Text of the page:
We’ve all been there – a shin to a coffee table or a trip on the sidewalk can leave you with a black-and-blue or two. But what is a bruise, exactly?
“A bruise is a reflection of minor injury to the blood vessels under the surface of the skin. If these vessels are damaged, a small amount of blood can leak out, giving the classic blue, black, or purple discoloration,” says Cory Fisher, DO, family medicine physician at the Cleveland Clinic.
But what if you seem to be bruising easily, developing bruises on your legs, arms, and other parts of your body from even just a slight bump, or seemingly out of nowhere? Should you be worried?
Certain supplements could be to blame.
Some dietary supplements may contribute to unexplained bruising, including feverfew, garlic, ginger, gingko, ginseng, omega-3 fatty acids (fish oil), saw palmetto, and vitamin E, due to their potential effects on blood platelets.
This is a good reminder to talk to your doctor before you take any supplement for any reason – not only can they can interact with other meds you’ve been prescribed, but they also aren’t FDA-regulated, so you may not be swallowing exactly what you expect.
It’s another perk of being a woman!
Unfair, but true: Women tend to bruise more easily than men. Guys have thicker skin, and they also have more collagen, which holds blood vessels more securely in skin and protects them from trauma.
Estrogen also plays a role in bruising easily, since the hormone can prevent blood vessel walls from building. And it also acts as a vasodilator, which means it opens up blood vessels. If trauma happens, more blood can slip out before it’s able to clot.
You’re simply getting older.
Easy bruising is “incredibly common in the 60+ population,” says Gary Goldenberg, MD, assistant clinical professor of dermatology at the Icahn School of Medicine at Mount Sinai Hospital. “It takes a lot less trauma to create a bruise than it ever did before in your life.”
Why? “Skin gets thinner as you age, and blood vessels get more friable,” both of which make you more prone to bruising easily, says Dr. Fisher. “With thinning skin, you lose fat and collagen that previously protected your blood vessels. And your blood vessels also lose elasticity, making them more prone to break.”
You’re taking meds that thin your blood.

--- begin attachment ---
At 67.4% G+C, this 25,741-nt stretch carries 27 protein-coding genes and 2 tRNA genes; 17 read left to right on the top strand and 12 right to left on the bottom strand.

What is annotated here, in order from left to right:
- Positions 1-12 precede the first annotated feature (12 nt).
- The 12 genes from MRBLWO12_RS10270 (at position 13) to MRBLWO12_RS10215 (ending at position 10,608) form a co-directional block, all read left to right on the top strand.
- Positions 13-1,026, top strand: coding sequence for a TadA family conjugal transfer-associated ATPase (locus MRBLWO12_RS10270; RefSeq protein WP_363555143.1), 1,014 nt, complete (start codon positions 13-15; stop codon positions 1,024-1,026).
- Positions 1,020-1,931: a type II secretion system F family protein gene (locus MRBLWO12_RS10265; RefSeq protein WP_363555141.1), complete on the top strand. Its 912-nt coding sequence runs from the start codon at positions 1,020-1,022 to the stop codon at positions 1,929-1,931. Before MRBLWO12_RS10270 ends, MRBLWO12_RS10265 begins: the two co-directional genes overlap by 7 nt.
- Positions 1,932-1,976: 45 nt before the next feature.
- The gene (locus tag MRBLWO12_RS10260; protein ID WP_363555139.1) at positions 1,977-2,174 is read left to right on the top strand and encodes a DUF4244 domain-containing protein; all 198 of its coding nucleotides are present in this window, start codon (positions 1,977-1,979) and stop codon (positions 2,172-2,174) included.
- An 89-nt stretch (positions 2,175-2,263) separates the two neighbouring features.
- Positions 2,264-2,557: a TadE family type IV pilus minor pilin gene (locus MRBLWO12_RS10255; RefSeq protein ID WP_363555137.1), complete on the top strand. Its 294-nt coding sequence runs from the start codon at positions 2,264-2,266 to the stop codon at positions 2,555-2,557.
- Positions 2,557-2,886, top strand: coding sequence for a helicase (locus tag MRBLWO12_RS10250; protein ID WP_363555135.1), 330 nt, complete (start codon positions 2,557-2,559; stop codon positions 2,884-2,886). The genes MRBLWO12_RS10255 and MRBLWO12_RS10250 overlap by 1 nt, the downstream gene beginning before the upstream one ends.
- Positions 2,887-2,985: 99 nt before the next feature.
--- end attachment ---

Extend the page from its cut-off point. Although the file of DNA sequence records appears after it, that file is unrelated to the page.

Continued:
If you’re on a blood-thinning medication to treat heart arrhythmia or blood clots, that’s a simple explanation for unexplained bruising, says Dr. Fisher. But you may also be taking other drugs that have a blood-thinning effect without even realizing it, like ibuprofen or aspirin.
These reduce your blood’s ability to clot properly, so bleeding due to capillary (blood vessel) damage may go on for longer than usual, allowing blood to leak and form a bruise.
…or you have an actual blood disorder.
Hemophilia and von Willebrand disease are both blood disorders that can cause easy bruising, says Dr. Fisher. Hemophilia is a rare condition that affects the blood’s ability to clot, putting someone at risk for severe bleeding from just a slight injury.
Von Willebrand disease is a milder and somewhat more common clotting disorder often characterized by bleeding during dental work, long-lasting nosebleeds, blood in urine or stool, and heavy periods.
It could be a side effect of antidepressants.
Selective serotonin reuptake inhibitors (a.k.a. SSRIs) are a common class of antidepressants that have impacts beyond the brain. “Some of the most well-studied include SSRIs, like fluoxetine, sertraline, citalopram, and bupropion, can interact with platelets, which are an important part of the clotting process,” says Dr. Fisher.
Corticosteroids are thinning your skin.
Corticosteroids – topical or systemic medications used to treat various health conditions – can make you bruise easily because they can cause the skin to become thinner. These drugs are often used to relieve swelling, redness, itching, and other allergic-type symptoms.
Most commonly, topical corticosteroids are prescribed for skin conditions like eczema and psoriasis, while oral corticosteroids may be recommended for things like asthma, allergies, and other inflammatory conditions.
You have a vitamin deficiency.
Deficiencies in vitamins C and K can cause unexplained bruising – but if you live in a developed nation and have regular access to healthy food, then it’s highly unlikely this applies to you. These deficiencies typically occur only in severely undernourished populations, explains Dr. Fisher.
Vitamin C, in particular, is important in wound healing and the production of collagen, an important structural component of skin. Without enough of it, your blood vessels are out in the open and more likely to rupture.
Iron deficiency anemia is more common, and can also cause easy bruising, since your body requires iron to make hemoglobin, which helps circulate oxygen throughout your body. Other symptoms to watch for include dry and cracked lips, odd food cravings, and brittle nails.